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Who is the father of trigonometry?

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Many historians refer to Hipparchus as the father of trigonometry, according to the New Mexico Museum of Space History. Hipparchus was born in about 190 B.C., and he spent most of his life in Rhodes, Greece.

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Who is the father of trigonometry?
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Hipparchus developed a table of chords and used his trigonometric methods to calculate eclipses of the sun and moon. He also created the first listing of stars, dividing them into classes of brightness, a revised system that is still used by modern astronomers. Hipparchus also was the first individual to define a circle as 360 degrees. Much of his life's work centered around trying to accurately determine the length of a year.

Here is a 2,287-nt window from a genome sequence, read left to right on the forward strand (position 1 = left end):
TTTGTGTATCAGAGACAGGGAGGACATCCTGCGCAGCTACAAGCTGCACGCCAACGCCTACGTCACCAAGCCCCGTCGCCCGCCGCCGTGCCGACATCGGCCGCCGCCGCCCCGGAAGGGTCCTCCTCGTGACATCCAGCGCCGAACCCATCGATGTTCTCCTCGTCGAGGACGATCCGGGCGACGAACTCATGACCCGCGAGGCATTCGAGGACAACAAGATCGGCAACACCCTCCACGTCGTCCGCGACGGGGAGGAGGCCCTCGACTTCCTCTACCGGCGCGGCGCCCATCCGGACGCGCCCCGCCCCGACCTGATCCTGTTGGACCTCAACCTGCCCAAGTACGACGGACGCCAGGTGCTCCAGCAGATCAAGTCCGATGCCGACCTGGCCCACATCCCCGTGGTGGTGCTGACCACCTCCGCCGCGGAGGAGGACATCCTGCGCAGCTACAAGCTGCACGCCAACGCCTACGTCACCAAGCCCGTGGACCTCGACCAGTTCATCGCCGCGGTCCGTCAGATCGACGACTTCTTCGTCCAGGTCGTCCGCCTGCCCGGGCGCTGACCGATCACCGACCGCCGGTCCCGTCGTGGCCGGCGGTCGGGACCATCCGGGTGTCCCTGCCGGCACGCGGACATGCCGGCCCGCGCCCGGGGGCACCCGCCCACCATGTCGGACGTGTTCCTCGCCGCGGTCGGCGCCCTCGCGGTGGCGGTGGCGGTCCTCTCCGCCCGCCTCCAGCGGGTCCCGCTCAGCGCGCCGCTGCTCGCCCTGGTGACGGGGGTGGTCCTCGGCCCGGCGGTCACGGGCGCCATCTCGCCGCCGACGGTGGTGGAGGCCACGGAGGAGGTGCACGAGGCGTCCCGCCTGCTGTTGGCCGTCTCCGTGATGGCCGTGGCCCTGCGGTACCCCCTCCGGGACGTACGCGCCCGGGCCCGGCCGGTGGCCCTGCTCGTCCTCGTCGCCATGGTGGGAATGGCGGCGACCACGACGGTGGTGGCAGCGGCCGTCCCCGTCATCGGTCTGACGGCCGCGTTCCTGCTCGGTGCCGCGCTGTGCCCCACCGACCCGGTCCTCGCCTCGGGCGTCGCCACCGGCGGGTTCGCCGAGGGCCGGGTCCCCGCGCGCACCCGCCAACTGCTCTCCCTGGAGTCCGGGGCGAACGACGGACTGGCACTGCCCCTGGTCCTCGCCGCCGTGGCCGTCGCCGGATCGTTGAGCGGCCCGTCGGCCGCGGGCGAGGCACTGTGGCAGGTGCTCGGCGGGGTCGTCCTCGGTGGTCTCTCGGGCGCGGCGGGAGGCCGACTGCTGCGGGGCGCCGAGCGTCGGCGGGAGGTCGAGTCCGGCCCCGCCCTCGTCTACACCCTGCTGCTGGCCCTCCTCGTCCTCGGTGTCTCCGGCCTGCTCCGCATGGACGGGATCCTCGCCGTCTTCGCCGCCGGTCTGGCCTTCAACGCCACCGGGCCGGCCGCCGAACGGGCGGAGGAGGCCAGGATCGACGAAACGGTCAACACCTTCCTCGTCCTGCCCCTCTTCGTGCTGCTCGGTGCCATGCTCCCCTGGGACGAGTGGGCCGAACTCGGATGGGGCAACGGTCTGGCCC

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    What is trigonometry used for?

    A:

    Trigonometry is used in many fields of applied and practical sciences, such as astronomy, geography, physics and engineering. Trigonometry is used in astronomy to determine the distance from Earth to various nearby stars by observing the parallax shift with Earth's orbit around the Sun as a baseline.

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  • Q:

    When was trigonometry invented?

    A:

    Ancient Egyptian and Greek philosophers used an early form of trigonometry that involved calculating chords to obtain the angles of a triangle. This method was effective for Euclidean plane geometry, but the heart of trigonometry, the sine, was developed in India in the sixth century.

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    Who are the mathematicians who contributed to trigonometry?

    A:

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